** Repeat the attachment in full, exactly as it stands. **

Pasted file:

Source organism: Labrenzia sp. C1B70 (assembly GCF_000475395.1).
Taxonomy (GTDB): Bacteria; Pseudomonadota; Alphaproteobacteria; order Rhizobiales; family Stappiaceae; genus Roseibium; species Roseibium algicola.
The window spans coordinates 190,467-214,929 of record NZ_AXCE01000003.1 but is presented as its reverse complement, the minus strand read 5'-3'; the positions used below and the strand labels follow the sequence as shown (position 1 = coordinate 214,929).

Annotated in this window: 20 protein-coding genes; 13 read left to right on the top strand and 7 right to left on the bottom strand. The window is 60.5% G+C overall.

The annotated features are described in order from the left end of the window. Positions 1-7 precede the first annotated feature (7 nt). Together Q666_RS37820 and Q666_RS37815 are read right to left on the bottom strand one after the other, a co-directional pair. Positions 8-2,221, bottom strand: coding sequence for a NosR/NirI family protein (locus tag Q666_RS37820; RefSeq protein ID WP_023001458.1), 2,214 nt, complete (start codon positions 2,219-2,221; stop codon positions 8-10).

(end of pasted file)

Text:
Source organism: Labrenzia sp. C1B70 (assembly GCF_000475395.1).
Taxonomy (GTDB): Bacteria; Pseudomonadota; Alphaproteobacteria; order Rhizobiales; family Stappiaceae; genus Roseibium; species Roseibium algicola.
The window spans coordinates 190,467-214,929 of record NZ_AXCE01000003.1 but is presented as its reverse complement, the minus strand read 5'-3'; the positions used below and the strand labels follow the sequence as shown (position 1 = coordinate 214,929).

Annotated in this window: 20 protein-coding genes; 13 read left to right on the top strand and 7 right to left on the bottom strand. The window is 60.5% G+C overall.

The annotated features are described in order from the left end of the window. Positions 1-7 precede the first annotated feature (7 nt). Together Q666_RS37820 and Q666_RS37815 are read right to left on the bottom strand one after the other, a co-directional pair. Positions 8-2,221, bottom strand: coding sequence for a NosR/NirI family protein (locus tag Q666_RS37820; RefSeq protein ID WP_023001458.1), 2,214 nt, complete (start codon positions 2,219-2,221; stop codon positions 8-10).